Chelsea Manning shares first picture of herself since release

She also tweeted a photo of her feet, clad in black, low-top Converse Chuck Taylors, with the caption, "First steps of freedom!"

One day after being released from a top-security USA military prison, transgender former soldier Chelsea Manning - who served seven years for one of the largest dumps of classified documents in U.S. history- unveiled her new look on Thursday (May 19).

Amnesty International, which had campaigned for Manning's release, was quick to applaud the decision.

She was originally arrested in May 2010 at a United States army base in Baghdad and later confessed to having leaked hundreds of thousands of documents and videos downloaded from intelligence databases to WikiLeaks.

If the USA will take 35 years from Chelsea Manning's life, may it console her that she has given us, Arabs, the secret gift that helped expose and topple 50 years of dictatorships. I am forever grateful to the people who kept me alive, President Obama, my legal team and countless supporters.

"Okay, so here I am everyone!" she wrote, adding a smiley-face emoji and the hashtag #HelloWorld. According to the Army, Manning will stay on active duty (unpaid) and can receive health care benefits.

Media captionWhat next for Chelsea Manning after release?

An Army spokeswoman, Lt. Col. Jennifer Johnson, said Manning will be on "excess leave" while her court-martial conviction is under appellate review.

Producers said Manning granted filmmakers "unprecedented access".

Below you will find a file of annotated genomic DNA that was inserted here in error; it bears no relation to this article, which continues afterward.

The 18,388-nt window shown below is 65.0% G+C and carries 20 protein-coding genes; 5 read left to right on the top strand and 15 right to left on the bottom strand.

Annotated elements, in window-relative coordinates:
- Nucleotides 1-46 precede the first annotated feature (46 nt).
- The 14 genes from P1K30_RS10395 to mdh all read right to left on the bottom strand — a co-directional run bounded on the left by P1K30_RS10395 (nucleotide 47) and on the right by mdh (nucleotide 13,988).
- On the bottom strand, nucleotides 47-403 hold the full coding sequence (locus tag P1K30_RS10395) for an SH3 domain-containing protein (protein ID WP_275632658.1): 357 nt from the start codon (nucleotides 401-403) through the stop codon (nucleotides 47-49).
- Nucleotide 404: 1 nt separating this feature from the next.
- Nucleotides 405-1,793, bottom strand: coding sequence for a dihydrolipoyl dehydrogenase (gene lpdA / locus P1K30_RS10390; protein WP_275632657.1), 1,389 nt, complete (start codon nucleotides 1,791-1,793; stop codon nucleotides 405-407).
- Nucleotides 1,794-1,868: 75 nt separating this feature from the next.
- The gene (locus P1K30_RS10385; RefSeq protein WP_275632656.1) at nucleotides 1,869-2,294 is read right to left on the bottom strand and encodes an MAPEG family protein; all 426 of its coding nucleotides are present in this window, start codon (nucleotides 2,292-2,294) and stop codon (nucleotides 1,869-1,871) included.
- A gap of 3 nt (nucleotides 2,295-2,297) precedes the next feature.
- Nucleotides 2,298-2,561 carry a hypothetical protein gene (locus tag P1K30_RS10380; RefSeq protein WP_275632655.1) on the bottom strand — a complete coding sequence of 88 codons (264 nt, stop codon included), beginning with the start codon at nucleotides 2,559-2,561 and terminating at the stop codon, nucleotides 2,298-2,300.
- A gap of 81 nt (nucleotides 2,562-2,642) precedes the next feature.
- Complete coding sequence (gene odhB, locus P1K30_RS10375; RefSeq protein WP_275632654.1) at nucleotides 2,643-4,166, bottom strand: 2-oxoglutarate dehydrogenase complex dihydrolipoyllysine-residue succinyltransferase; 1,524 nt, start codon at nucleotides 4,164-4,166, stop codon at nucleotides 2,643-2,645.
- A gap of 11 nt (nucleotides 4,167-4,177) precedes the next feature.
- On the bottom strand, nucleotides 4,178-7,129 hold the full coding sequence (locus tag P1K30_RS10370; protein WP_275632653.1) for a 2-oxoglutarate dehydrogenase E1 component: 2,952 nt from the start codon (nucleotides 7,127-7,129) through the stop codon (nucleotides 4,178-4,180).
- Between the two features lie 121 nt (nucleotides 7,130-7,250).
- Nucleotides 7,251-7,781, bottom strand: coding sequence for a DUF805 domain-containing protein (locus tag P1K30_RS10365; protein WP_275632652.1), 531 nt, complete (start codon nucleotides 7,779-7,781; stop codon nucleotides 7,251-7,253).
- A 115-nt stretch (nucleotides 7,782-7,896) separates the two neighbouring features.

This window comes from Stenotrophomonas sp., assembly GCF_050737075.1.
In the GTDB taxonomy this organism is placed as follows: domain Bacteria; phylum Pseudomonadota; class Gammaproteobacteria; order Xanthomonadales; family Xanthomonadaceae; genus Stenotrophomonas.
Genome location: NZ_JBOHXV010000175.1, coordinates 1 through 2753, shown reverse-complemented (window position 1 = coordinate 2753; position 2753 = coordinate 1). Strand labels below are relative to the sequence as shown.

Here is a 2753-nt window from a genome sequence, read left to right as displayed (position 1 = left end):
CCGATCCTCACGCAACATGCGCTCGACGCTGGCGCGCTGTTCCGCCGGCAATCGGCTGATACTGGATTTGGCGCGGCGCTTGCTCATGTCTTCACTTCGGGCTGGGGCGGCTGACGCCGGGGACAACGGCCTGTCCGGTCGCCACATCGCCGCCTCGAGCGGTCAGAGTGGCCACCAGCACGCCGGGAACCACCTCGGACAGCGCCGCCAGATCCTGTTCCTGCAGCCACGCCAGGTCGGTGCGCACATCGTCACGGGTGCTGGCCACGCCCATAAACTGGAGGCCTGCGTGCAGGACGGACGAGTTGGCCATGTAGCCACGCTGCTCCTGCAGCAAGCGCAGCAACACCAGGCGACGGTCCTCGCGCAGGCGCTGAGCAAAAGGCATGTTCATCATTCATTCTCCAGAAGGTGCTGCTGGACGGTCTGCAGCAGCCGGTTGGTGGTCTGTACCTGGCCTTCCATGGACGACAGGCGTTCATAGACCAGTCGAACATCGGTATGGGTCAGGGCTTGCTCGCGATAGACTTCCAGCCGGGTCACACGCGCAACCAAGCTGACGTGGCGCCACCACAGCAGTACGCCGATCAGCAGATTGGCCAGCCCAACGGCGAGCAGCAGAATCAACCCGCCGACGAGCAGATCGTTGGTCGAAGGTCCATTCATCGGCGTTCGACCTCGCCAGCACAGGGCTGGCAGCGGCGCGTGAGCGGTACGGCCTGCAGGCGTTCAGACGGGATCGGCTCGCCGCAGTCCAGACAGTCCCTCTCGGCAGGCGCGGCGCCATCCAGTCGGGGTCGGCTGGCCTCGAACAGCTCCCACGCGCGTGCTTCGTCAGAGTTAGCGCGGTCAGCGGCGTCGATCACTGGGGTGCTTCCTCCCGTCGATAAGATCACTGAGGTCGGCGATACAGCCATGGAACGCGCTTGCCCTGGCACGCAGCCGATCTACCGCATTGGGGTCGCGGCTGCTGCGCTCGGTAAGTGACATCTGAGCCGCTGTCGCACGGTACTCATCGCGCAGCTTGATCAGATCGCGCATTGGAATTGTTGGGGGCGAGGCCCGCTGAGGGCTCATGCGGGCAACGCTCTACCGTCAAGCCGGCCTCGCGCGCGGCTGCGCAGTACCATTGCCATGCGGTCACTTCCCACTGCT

Manning came out as a transgender woman in prison.

She was serving a 35-year sentence in Fort Leavenworth, Kansas, for whistleblowing and was forced to serve her sentence in an all-male prison.

Manning at that time was a 22-year-old Army private named Bradley Manning. National security hawks who said she did devastating damage to USA interests countered that the commutation was an outrageous act that set a risky precedent.

Manning was the first service member to be approved for gender reassignment surgery in military prison.

Pulse Films announced the film at the Cannes Film Festival on Wednesday, the same day that Manning was released from Fort Leavenworth military prison in Kansas. But she later apologised for what she called a mistake, and for "hurting the US". But Obama said she had served a "tough sentence".

"When the Obama administration was preparing to grant Manning clemency, they drew the distinction that Manning had faced trial, that Manning had expressed some degree of contrition".

  • Rogelio Becker